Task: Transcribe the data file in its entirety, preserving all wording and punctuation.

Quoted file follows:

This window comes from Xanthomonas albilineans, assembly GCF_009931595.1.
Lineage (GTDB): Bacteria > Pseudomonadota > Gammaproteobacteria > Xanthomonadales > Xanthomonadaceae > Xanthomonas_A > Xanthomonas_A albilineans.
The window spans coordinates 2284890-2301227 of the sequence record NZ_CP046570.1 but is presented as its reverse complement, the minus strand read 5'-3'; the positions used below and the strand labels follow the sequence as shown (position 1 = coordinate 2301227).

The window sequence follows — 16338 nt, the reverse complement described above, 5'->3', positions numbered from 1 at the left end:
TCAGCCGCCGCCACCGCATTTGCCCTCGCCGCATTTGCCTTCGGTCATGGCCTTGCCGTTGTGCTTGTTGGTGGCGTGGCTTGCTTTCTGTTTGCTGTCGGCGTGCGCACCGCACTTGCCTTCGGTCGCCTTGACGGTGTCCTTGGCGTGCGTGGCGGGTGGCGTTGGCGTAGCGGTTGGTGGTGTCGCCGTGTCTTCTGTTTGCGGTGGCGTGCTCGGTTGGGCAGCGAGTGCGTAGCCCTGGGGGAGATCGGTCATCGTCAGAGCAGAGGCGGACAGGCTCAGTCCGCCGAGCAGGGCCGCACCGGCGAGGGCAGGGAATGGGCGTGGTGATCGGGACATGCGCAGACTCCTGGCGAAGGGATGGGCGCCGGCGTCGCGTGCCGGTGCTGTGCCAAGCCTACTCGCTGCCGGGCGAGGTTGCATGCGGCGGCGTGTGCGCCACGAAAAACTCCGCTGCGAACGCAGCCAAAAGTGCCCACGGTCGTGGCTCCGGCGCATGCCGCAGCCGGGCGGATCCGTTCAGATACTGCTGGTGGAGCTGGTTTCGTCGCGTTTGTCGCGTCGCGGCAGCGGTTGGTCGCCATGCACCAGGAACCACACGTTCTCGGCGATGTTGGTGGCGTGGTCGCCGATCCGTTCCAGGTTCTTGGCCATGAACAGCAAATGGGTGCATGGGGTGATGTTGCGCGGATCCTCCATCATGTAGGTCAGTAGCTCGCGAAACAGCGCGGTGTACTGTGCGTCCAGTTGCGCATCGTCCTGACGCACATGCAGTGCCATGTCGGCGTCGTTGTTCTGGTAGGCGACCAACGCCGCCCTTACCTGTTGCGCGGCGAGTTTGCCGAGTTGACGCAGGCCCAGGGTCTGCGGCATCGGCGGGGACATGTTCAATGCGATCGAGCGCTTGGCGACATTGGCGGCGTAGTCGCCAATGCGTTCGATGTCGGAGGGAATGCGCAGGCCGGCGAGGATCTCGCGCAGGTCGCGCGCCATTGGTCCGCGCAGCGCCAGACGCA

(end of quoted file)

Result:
This window comes from Xanthomonas albilineans, assembly GCF_009931595.1.
Lineage (GTDB): Bacteria > Pseudomonadota > Gammaproteobacteria > Xanthomonadales > Xanthomonadaceae > Xanthomonas_A > Xanthomonas_A albilineans.
The window spans coordinates 2284890-2301227 of the sequence record NZ_CP046570.1 but is presented as its reverse complement, the minus strand read 5'-3'; the positions used below and the strand labels follow the sequence as shown (position 1 = coordinate 2301227).

The window sequence follows — 16338 nt, the reverse complement described above, 5'->3', positions numbered from 1 at the left end:
TCAGCCGCCGCCACCGCATTTGCCCTCGCCGCATTTGCCTTCGGTCATGGCCTTGCCGTTGTGCTTGTTGGTGGCGTGGCTTGCTTTCTGTTTGCTGTCGGCGTGCGCACCGCACTTGCCTTCGGTCGCCTTGACGGTGTCCTTGGCGTGCGTGGCGGGTGGCGTTGGCGTAGCGGTTGGTGGTGTCGCCGTGTCTTCTGTTTGCGGTGGCGTGCTCGGTTGGGCAGCGAGTGCGTAGCCCTGGGGGAGATCGGTCATCGTCAGAGCAGAGGCGGACAGGCTCAGTCCGCCGAGCAGGGCCGCACCGGCGAGGGCAGGGAATGGGCGTGGTGATCGGGACATGCGCAGACTCCTGGCGAAGGGATGGGCGCCGGCGTCGCGTGCCGGTGCTGTGCCAAGCCTACTCGCTGCCGGGCGAGGTTGCATGCGGCGGCGTGTGCGCCACGAAAAACTCCGCTGCGAACGCAGCCAAAAGTGCCCACGGTCGTGGCTCCGGCGCATGCCGCAGCCGGGCGGATCCGTTCAGATACTGCTGGTGGAGCTGGTTTCGTCGCGTTTGTCGCGTCGCGGCAGCGGTTGGTCGCCATGCACCAGGAACCACACGTTCTCGGCGATGTTGGTGGCGTGGTCGCCGATCCGTTCCAGGTTCTTGGCCATGAACAGCAAATGGGTGCATGGGGTGATGTTGCGCGGATCCTCCATCATGTAGGTCAGTAGCTCGCGAAACAGCGCGGTGTACTGTGCGTCCAGTTGCGCATCGTCCTGACGCACATGCAGTGCCATGTCGGCGTCGTTGTTCTGGTAGGCGACCAACGCCGCCCTTACCTGTTGCGCGGCGAGTTTGCCGAGTTGACGCAGGCCCAGGGTCTGCGGCATCGGCGGGGACATGTTCAATGCGATCGAGCGCTTGGCGACATTGGCGGCGTAGTCGCCAATGCGTTCGATGTCGGAGGGAATGCGCAGGCCGGCGAGGATCTCGCGCAGGTCGCGCGCCATTGGTCCGCGCAGCGCCAGACGCA